Our responsibility in the healthcare context was to collaborate with General Manager and Director of the Health and Safety Department, as well as senior management representatives from the three departments involved of AUSL (Emergency, General Medicine, and IRCCS, the Institute of Neurological Sciences of Bologna), to initiate all necessary procedures for testing and validation of the H-WORK toolkits, and to implement multilevel interventions for employees at various hospitals.
La Carovana is a small to medium-sized social cooperative based in Modena, Emilia-Romagna, that manages schools of various levels. The cooperative operates three kindergartens, four preschools, two primary schools, and one middle school across four sites. Dr Mazzetti and her colleagues collaborated with General Manager and the executive committee of La Carovana to complete the interventions and collect all the expected data.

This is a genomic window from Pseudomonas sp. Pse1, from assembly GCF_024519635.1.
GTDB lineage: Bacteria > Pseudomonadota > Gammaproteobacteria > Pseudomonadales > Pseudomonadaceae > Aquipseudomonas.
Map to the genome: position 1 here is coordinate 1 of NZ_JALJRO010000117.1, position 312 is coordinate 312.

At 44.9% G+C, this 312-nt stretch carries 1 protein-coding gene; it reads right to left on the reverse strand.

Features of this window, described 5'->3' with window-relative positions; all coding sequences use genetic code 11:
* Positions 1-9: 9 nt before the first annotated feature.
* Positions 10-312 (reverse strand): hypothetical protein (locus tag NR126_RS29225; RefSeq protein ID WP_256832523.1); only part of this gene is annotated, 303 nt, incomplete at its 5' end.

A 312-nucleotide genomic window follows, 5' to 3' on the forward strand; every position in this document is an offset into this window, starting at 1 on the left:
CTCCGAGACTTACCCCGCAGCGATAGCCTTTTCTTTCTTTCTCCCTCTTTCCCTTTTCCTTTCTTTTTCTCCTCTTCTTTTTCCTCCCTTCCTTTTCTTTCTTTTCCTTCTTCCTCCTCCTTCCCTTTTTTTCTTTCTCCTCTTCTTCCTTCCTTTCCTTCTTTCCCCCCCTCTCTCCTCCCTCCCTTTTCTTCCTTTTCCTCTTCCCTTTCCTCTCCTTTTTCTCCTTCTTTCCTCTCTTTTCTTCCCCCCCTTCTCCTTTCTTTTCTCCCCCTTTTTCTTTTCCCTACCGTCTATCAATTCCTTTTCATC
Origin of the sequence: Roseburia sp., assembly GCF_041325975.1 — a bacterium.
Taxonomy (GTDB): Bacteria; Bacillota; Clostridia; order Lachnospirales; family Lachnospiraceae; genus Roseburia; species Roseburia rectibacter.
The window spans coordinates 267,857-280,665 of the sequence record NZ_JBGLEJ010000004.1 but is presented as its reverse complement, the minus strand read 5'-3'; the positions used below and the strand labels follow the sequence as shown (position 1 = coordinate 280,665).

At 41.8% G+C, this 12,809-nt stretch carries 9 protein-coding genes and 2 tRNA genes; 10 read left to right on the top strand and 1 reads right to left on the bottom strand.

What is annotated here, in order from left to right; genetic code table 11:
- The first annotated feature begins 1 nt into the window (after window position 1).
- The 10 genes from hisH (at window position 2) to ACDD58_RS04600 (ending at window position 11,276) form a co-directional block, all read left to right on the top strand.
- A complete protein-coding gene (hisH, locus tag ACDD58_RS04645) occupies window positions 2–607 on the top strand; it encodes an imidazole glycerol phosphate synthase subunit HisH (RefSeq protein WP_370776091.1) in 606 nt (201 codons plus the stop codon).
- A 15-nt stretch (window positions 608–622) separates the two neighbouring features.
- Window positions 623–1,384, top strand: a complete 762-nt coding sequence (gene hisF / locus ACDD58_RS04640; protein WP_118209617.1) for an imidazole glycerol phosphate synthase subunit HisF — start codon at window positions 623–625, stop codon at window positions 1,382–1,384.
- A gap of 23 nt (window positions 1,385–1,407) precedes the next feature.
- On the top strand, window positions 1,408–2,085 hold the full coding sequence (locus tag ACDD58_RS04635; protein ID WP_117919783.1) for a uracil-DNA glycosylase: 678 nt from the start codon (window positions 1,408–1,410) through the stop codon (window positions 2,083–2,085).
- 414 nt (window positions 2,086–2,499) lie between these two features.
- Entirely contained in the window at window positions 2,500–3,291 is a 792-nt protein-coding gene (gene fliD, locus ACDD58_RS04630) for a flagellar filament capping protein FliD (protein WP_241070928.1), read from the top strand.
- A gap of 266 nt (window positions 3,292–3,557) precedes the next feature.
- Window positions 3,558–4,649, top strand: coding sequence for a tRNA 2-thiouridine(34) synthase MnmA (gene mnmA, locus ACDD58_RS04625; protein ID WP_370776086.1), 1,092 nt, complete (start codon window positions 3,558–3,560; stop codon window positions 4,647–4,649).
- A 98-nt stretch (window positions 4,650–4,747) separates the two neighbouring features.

3. What has your team accomplished in the project so far (results)?
We have developed and validated three H-work toolkits to promote mental health and well-being in the Italian context. Despite the challenges posed by the pandemic, we managed to engage over 250 participants in occupational health interventions. Numbers that were unexpected during that period. The other intervention team, guided by Dr Mazzetti, also made impressive progress at La Carovana.
UNIBO is also the leading partner in developing the Digital Platform. The first version of the H-work platform has recently been released thanks to the hard work of Professor Pietrantoni, Dr Federico Fraboni, Dr Davide Giusino, and Indici Opponibili, the Italian software house company that worked with us to conceptualise and build the platform. This platform is meaningful for us as it was once just an idea while working on the project proposal, and now it is accessible to all.
4. What are you currently working on, and what are the next steps?